Chasing Flies / by Michelle Cowan

I’m chasing a fly. Stupid fly, buzzing and rustling my blinds and spreading its who-knows-what germs all around. That tiny hole in my window screen gave him just the space he needed to break in. Seriously, get lost!

Sometimes, in life, I feel like I’m chasing flies. Little annoyances that aren’t really doing anything to hurt me somehow attract my complete focus. I can ignore them for a while, but before I know it, I can hear nothing but their buzzing. At that point, nothing else matters but swatting the fly or shooing it out the door.

I stop doing whatever task I’m involved with to stand up and hunt down the fly. Is this really a good thing? Would life be better if I could sustain focus on one goal at a time? Are all the germs or bad things I imagine these annoyances are bringing not really so dangerous as I imagine? Perhaps the fly would go away on its own if I simply ignored it and continued the task at hand.

I get frustrated when little things take up more of my time than necessary. Chasing down the fly seems like a simple enough task, especially if I’m in an enclosed place. Surely it won’t take more than a minute or two to swat it or at least get it out the open door. But it always takes longer. The creature eludes me; I smack it with a notebook, and somehow it flies away, unscathed. The fly sucks the time away.

I don’t want these trivial tasks or bothers to consume my days and preoccupy my mind. This means learning to let thoughts come and go as they may without clinging to them, without letting them penetrate the forefront of my thoughts when I want to focus on something else.

Meditation helps with this practice immensely. If I can sit for fifteen or twenty minutes and think a million thoughts without acting on them during a meditation session, I can do it when trying to blog or work or write a song.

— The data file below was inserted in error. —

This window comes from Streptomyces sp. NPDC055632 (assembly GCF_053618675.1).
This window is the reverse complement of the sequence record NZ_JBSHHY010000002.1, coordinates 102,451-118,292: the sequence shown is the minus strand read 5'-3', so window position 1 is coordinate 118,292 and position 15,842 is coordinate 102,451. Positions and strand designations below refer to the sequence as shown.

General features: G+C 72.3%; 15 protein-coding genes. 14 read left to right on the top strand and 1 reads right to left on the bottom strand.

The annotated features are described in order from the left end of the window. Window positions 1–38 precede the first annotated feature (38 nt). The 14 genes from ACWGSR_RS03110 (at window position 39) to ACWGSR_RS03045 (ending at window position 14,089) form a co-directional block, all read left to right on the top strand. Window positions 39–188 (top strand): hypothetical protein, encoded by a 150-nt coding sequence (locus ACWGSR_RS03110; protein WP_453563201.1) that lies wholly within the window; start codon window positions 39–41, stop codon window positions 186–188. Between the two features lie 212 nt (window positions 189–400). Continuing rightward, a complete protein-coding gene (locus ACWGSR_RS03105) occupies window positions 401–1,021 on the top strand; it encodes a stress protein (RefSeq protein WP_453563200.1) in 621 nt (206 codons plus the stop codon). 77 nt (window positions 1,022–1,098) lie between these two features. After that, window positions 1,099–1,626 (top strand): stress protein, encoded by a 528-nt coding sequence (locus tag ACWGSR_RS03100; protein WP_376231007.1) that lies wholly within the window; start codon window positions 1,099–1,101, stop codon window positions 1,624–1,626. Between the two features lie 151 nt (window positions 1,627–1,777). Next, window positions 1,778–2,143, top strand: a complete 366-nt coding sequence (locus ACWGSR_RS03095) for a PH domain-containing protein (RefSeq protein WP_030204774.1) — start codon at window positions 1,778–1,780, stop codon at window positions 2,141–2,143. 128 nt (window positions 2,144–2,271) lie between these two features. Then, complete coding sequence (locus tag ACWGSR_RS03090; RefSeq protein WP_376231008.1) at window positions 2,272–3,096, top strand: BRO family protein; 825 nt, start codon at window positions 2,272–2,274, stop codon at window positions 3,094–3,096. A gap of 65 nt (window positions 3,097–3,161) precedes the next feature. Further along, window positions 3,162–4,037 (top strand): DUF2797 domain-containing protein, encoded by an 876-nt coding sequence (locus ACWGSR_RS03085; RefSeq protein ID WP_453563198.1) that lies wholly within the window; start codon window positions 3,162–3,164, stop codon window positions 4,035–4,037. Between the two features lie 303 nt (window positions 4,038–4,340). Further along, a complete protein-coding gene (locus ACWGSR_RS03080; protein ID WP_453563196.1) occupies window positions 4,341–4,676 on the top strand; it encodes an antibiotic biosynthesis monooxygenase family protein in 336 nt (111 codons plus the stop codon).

This also means trusting myself to remember those “important” thoughts when I do have the time or mental space to do so. If I am working on a particular task, I don’t have to immediately stand up and pay my bills or do the laundry just because a thought that I should do those things floats by. I can remind myself of what I’m working on now and trust that I will accomplish to-dos that need to be done at a later time. I can trust myself to remember and follow through later.

Trust in myself is key. If I don’t trust myself to do things that need to be done, I’ll spend all day chasing flies instead of sitting down and doing work I am truly passionate about. Distractions need not become full-time occupations.

I must learn that I can choose not to act on obsessive thoughts and that I can trust myself to succeed at this life thing. I can let the flies buzz until I’m finished writing/playing/preparing; then, if they are still around, I’ll have plenty of time to shoo them out the door.